The 28-year-old raised $12,000 for the Children’s Cancer Foundation through the Hair For Hope event this year.
The annual event, which encourages participants to shave their heads, aims to create awareness about cancer in children and raise funds for needy patients.
Mr Sai says he was disappointed that he didn’t get to attend the event in July as he was hospitalised.
But he was pleasantly surprised by the amount raised, which exceeded his $10,000 target.
With a chuckle, he says: “I didn’t have to shave because the chemotherapy made my hair fall off.”
He adds: “The online profile I created, where I shared my personal story, managed to raise the funds and I am glad to have made a difference.”
He found out about his illness during a routine check-up in June last year, which showed an unusually low haemoglobin count.
At that time, his father was fighting a battle against lung cancer. Six months after Mr Sai was diagnosed, his father died.
Since then, he has gone through not one, but two bone marrow transplants and several rounds of chemotherapy.
He is now in remission, but doctors say that there is a good chance the cancer could return. Living this way, with its ups and downs, is not new to Mr Sai.
Mr Sai had been working for only eight months after graduating from Nanyang Technological University (NTU) when he fell ill – he was an assistant course superintendent in charge of maintaining the turf at Tanah Merah Country Club.
When diagnosed, doctors said the chance of recovery was high, he says.
“Doctors told me that there’s a good chance that four to five rounds of chemo should be able to put a majority of patients into remission,” says the youngest of three children.
But during the fourth round of chemotherapy treatment, he contracted a liver infection which halted his progress.
This led to a relapse and the need for a bone marrow transplant. He chooses to see the obstacle as a blessing in disguise.
“The infection meant I was able to stay at home with my dad during his last days instead of going through chemo at the hospital. That was very meaningful for me,” he says.
In March this year, he got a bone marrow transplant from his sister, who is six years older.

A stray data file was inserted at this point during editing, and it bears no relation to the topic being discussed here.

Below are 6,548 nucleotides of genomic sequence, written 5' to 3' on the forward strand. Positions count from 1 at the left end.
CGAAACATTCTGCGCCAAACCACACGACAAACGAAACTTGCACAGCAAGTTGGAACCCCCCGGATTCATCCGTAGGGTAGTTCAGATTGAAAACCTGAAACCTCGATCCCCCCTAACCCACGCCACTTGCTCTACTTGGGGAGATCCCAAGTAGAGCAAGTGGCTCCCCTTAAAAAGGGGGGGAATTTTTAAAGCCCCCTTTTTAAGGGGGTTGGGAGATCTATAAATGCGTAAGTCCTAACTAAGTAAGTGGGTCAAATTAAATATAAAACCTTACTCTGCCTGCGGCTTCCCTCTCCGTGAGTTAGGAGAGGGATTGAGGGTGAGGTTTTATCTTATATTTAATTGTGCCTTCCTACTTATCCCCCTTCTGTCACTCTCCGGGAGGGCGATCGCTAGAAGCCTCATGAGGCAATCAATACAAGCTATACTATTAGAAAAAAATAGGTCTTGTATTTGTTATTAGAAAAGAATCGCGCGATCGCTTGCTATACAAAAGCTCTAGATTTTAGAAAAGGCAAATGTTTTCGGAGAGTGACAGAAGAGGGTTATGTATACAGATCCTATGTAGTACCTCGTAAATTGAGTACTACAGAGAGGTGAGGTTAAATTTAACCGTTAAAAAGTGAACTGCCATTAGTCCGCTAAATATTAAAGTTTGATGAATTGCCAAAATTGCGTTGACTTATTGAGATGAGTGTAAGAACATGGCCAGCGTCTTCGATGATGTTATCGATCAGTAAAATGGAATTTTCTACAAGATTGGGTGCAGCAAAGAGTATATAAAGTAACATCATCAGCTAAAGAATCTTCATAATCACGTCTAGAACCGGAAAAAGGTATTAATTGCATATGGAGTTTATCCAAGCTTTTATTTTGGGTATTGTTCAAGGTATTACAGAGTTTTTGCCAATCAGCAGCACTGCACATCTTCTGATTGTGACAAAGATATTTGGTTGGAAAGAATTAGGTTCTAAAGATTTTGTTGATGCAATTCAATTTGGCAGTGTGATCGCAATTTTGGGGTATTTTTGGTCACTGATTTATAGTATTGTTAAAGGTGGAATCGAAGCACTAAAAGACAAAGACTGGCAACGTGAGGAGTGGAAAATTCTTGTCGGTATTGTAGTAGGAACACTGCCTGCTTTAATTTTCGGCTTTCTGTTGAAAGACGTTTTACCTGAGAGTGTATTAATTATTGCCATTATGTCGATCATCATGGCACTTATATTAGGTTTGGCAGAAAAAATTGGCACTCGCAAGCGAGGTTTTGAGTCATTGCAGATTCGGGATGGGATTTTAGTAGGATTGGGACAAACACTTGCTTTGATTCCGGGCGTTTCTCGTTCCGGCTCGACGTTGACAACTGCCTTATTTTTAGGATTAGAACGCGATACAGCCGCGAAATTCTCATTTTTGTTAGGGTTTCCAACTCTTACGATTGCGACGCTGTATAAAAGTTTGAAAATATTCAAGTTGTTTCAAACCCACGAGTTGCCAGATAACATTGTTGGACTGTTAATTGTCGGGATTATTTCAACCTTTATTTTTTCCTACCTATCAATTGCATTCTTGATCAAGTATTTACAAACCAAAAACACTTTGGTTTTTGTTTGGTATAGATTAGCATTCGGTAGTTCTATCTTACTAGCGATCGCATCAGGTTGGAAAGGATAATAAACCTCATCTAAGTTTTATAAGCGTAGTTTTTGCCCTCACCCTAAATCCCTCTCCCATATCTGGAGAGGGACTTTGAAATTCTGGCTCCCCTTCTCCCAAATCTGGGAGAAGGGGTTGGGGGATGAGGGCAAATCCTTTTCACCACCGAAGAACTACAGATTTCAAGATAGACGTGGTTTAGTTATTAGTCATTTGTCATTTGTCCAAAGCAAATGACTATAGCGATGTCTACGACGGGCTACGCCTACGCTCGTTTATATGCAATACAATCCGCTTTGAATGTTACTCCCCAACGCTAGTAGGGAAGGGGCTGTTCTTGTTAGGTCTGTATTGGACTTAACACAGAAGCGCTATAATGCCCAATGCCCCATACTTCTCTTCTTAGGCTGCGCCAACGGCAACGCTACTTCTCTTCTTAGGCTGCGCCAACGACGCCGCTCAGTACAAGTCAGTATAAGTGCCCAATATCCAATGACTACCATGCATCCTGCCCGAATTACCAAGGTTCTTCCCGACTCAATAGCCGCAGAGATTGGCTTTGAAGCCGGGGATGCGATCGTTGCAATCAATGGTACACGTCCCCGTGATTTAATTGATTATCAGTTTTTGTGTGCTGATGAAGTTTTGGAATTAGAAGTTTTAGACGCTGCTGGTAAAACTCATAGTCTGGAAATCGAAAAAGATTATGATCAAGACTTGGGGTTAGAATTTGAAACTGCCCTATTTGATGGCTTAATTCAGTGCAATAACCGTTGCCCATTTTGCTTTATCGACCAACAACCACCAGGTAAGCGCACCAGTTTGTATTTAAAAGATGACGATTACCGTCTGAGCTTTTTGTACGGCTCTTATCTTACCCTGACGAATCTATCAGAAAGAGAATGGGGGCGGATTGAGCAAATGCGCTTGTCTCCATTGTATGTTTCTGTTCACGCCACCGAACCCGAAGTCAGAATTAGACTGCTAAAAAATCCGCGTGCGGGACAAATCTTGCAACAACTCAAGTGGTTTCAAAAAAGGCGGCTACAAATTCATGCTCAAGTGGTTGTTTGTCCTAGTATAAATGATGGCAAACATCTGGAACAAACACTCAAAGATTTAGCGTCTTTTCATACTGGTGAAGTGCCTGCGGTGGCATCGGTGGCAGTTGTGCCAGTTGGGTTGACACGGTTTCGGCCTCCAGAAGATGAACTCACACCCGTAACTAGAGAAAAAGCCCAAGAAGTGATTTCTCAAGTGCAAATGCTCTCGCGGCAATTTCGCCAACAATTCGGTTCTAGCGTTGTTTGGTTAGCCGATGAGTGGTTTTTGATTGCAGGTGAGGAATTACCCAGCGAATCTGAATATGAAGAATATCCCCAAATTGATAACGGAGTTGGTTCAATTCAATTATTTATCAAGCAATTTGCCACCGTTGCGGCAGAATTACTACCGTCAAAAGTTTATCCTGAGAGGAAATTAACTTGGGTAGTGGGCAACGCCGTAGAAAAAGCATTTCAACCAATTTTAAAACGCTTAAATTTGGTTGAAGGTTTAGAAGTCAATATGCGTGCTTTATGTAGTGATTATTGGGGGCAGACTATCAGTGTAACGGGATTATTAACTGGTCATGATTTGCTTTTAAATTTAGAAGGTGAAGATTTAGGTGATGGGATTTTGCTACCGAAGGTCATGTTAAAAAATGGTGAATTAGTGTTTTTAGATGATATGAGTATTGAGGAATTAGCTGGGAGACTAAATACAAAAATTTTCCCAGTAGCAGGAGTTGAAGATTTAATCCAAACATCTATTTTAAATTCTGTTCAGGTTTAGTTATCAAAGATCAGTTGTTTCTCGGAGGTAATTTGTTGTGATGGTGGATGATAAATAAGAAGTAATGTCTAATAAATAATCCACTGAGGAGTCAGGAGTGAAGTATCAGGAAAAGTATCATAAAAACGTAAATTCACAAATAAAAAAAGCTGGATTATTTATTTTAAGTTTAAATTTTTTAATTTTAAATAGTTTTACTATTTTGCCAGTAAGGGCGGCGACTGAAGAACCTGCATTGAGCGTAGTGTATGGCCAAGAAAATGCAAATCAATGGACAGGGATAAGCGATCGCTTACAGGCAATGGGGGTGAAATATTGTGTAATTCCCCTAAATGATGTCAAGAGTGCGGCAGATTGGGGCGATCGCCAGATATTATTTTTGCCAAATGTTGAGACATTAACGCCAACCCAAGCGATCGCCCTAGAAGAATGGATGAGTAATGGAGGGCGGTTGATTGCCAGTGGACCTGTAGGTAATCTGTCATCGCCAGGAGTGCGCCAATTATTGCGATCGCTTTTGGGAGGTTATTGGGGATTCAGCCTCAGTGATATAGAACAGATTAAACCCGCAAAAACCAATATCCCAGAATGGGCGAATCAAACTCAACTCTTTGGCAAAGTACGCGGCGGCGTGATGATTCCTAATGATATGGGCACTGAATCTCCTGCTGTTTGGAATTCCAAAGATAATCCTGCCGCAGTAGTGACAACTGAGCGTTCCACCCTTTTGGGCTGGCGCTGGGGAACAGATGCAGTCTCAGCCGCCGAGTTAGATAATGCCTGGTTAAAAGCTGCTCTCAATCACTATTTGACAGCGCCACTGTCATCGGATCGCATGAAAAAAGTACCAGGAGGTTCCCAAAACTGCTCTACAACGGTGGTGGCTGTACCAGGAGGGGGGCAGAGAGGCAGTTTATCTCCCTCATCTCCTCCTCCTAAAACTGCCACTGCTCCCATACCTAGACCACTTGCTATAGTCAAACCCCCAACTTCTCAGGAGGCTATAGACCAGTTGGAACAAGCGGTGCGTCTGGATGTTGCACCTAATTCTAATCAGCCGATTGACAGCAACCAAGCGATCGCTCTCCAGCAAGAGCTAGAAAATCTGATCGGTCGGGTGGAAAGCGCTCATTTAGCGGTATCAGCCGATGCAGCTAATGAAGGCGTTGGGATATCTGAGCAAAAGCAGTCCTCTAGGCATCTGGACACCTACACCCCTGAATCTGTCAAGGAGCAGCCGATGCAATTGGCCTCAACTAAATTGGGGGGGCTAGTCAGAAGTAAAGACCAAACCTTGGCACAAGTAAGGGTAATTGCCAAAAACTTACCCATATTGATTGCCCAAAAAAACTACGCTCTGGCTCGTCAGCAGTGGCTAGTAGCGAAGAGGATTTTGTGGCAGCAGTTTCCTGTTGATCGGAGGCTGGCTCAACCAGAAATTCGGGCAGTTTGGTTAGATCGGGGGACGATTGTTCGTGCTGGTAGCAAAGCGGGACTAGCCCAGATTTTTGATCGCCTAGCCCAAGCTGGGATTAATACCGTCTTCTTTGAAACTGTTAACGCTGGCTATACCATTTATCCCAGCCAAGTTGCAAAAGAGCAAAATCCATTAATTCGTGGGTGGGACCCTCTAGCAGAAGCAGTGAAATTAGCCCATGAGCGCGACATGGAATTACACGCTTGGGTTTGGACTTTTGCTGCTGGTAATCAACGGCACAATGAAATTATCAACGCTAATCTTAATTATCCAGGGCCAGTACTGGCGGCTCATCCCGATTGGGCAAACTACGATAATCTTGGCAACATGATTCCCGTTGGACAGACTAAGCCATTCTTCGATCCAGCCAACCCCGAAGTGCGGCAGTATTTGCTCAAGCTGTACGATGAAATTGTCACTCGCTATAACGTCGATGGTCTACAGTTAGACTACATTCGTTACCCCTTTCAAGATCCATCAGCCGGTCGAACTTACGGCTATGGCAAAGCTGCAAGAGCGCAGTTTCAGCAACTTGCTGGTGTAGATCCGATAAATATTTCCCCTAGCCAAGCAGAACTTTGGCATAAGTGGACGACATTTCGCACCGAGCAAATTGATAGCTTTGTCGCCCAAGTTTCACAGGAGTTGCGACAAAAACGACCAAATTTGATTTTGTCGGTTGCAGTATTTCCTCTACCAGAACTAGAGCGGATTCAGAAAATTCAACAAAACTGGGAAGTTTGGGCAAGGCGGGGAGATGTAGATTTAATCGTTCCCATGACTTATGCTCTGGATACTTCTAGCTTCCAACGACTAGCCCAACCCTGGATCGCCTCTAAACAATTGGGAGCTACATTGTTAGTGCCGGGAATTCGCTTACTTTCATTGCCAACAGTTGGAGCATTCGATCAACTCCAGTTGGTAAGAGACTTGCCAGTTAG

But within three months, he suffered another relapse. Last month, he received another bone marrow transplant, this time from his older brother.
Now, he is hoping the cancer will be kept at bay permanently.
Mr Sai counts his blessings to keep his spirits up.
“Both my siblings were perfect matches for me. Some people wait for a match for years… and some wait until their life ends,” he says.
His medical bills have climbed to a whopping $200,000, he estimates, but insurance covers it.
“Some other patients really struggle financially, but I don’t have to worry about this aspect, which is something I’m grateful for,” he says.
Still, he struggles with the occasional bout of sadness and despair.
“I never asked myself the question ‘why me?’, until after the second relapse,” he says. The illness has changed his perspective on life.
“I used to be a planner – I wanted to get a good job, earn money, climb the ladder, settle down and have a family. The typical things Singaporeans look forward to,” says Mr Sai.
“These days I try to live in the moment, appreciate one day for what it brings. Like the tea we’re now drinking… just savour the flavour,” he says to this reporter, who met him on Thursday at a cafe near Singapore General Hospital after he attended a medical check-up.
His girlfriend of three years has been a strong motivation to keep fighting, he says. He and Miss Liang Qipei, 25, an events executive, met when they were students at NTU.
She says the thought of leaving him never crossed her mind because despite his sickness, “he is still the same guy”.
“TJ’s a fighter and I want to stay by his side to fight this battle with him,” she says.
Mr Sai’s desire to reach out to those around him led him to put another item on his “refined” bucket list.
The old one, which he created shortly after he was diagnosed, included items like learning conversational Malay, climbing the Great Wall of China, and learning first aid. These days, getting his friends to become bone marrow donors tops his list.
He explains: “If you die, the travel experiences are not something you can take beyond the grave.” He hopes to convince more friends to sign up as donors so that others like him can have another shot at life.
“Within siblings, there is a one in four chance of finding a match. Outside of the family, there is a one in 20,000 chance of finding a match.
“If more people don’t come forward to sign up to be a donor, very few will find matches,” he says.
Source: The New Paper